“Nigel [Lewis] is our studio manager here in Cardiff, so he engineers and edits everything that we make pretty much. He’s fantastic.” Says Robinson. “Whats great about Matt’s scripts is they are very much written with sound in mind. There are very clear sonic stage directions in his scripts. So you know, things like the recurring motif of the falling plane, that was something that was in there from the start. And Matt also writes with lots of music in mind. So he puts all that music in the script. It’s not always music we can use in the end. We are limited by what the BBC can use in agreement with the music publishers.
So we sort of have a rough blueprint for the sound design in the script. Then obviously we go into the studio and we record all the voices. Because this was such a long recording process, it was a total of two days recording the actors per episode so a total of eighteen days in the studio… We had to split the eighteen days into two chunks because of Romola’s [Garai] availability…. We recorded the first two episodes in the first week and then in the second week we had another guy operating the desk in the studio and Nigel started editing the first two episodes… Nigel in one room editing and the recording was happening in the other room.”
He continues, “We had three producer directors working across the series, there were two others as well as me. So I did episodes one, two, five, eight and nine. Helen Perry did three, four and six and then Abigail Le Fleming did one episode.
And so in terms of the sound design, basically Nigel does a rough mix of his sound ideas, and then the producer director of that episode will sit in with him and play around and hone the sound really.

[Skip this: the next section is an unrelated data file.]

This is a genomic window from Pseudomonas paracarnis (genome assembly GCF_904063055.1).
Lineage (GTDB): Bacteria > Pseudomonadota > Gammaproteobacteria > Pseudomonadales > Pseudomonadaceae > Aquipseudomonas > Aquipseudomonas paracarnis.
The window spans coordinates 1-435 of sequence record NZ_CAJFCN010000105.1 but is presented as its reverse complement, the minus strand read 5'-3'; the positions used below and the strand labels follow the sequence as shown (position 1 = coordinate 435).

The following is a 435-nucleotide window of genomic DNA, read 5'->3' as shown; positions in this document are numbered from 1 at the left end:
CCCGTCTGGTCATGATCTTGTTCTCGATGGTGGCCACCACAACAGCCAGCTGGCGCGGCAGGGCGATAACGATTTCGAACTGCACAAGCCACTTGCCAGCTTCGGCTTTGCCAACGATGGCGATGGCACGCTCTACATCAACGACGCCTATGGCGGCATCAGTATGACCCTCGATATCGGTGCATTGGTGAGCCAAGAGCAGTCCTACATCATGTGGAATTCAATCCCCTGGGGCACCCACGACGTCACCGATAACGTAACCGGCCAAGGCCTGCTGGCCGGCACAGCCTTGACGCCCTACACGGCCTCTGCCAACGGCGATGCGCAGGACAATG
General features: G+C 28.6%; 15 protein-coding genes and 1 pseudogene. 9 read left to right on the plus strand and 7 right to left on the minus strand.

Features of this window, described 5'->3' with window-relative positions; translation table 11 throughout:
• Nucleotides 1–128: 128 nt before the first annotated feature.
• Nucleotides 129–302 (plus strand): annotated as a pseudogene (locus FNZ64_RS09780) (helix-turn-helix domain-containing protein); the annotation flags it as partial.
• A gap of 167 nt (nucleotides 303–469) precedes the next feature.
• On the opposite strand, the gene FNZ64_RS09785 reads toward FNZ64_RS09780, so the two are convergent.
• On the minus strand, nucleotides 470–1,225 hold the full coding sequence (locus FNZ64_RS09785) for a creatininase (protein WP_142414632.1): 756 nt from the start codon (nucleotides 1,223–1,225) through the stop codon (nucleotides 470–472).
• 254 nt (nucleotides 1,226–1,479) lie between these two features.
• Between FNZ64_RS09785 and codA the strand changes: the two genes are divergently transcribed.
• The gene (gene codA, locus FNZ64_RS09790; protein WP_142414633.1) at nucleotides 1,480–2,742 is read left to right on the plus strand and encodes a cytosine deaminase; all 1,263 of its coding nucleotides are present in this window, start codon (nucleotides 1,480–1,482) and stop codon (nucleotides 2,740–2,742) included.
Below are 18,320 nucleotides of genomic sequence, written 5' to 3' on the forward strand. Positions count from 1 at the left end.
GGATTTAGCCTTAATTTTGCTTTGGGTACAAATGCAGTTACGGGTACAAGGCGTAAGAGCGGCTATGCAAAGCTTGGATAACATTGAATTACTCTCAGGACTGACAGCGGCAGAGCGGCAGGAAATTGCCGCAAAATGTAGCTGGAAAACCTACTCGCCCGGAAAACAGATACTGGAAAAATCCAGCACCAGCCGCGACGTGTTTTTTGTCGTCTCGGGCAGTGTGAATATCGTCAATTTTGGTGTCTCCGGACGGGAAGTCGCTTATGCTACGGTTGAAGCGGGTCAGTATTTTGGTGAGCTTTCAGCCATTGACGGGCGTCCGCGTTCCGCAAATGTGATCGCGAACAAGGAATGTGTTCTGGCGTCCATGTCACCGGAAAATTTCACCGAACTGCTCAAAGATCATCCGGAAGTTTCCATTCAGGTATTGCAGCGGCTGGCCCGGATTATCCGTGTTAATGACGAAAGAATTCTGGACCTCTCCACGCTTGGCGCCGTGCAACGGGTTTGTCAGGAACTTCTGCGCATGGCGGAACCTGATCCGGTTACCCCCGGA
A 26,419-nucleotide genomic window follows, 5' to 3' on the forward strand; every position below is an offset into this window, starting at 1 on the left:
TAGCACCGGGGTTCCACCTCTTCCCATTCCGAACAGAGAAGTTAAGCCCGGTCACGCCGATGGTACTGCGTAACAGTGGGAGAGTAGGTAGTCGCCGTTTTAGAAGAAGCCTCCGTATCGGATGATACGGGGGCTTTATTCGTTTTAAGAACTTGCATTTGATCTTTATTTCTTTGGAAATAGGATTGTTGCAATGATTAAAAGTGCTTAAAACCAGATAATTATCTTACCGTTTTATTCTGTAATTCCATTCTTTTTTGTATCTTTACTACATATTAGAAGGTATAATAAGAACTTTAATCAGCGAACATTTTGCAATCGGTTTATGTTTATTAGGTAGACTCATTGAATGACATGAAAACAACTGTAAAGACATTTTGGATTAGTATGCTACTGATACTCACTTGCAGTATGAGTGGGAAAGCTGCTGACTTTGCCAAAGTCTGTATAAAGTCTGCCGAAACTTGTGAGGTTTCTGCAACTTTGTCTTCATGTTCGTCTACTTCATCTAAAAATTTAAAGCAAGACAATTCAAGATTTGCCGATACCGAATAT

We had a sort of series style guide that we put together which was to do with making lots of hard cuts and I think we had a stipulation that unless there’s a good reason for it, it should always be raining, that kind of thing. And also, as the series was put together there were certain bits of music or certain sound things that became motifs throughout the series. So at the end I did a pass with Nigel over all of the episodes sort of making sure that everything was consistent and that these bits of music or sound were strung through and were developed across the series.”
The online release of Tracks (each episode was released online a week in advance of the FM transmission and the series finale was broadcast online and on radio simultaneously) also sets new precedents. Tracks has struck a chord with younger listeners and in combination with the availability of the show as an mp3 until early 2017, unlike the more restrictive nature of the BBC’s 28 day Iplayer releases, it’s plain to see that Radio Four intend to crack ‘the internet podcast thing’ one way or another.
James agrees. “It’s been an ambition, obviously there’s the drama of the week podcast that Radio Four does as well, there’s the comedy of the week podcast and… it’s been a long struggle to be able to get the rights to do it because of all the rights tied up with copyright and the equity agreement with the actors. But I think what’s… worked particularly well with Tracks… is that you can really build up a loyal audience with a single story.
[D]oing something like Tracks but a story which is plotted over five or ten series and literally just growing and growing and growing that audience would be really interesting I think. It’s all relative as well because obviously the network has this balancing act because even when we’re talking about eighty thousand, a hundred thousand downloads, is massive but it always sort of pales in significance to the on air figures which tend to be the more traditional listeners.”
Tracks wrapped in June this summer. The team spent eighteen days recording the series and post production was completed at an approximate rate of one episode every three to four days. The budget was £7000 per episode which does not include BBC overheads. An article speculating on the possibility of a new season of Tracks is here.
Tracks is available to download here until Spring 2017.
More information on the goals of this blog, Broadcast Sound is available here.
The full interview between Broadcast Sound and James Robinson, featuring budget details, character development, James’ biography and influences as well as the teams future projects is available for download and stream below.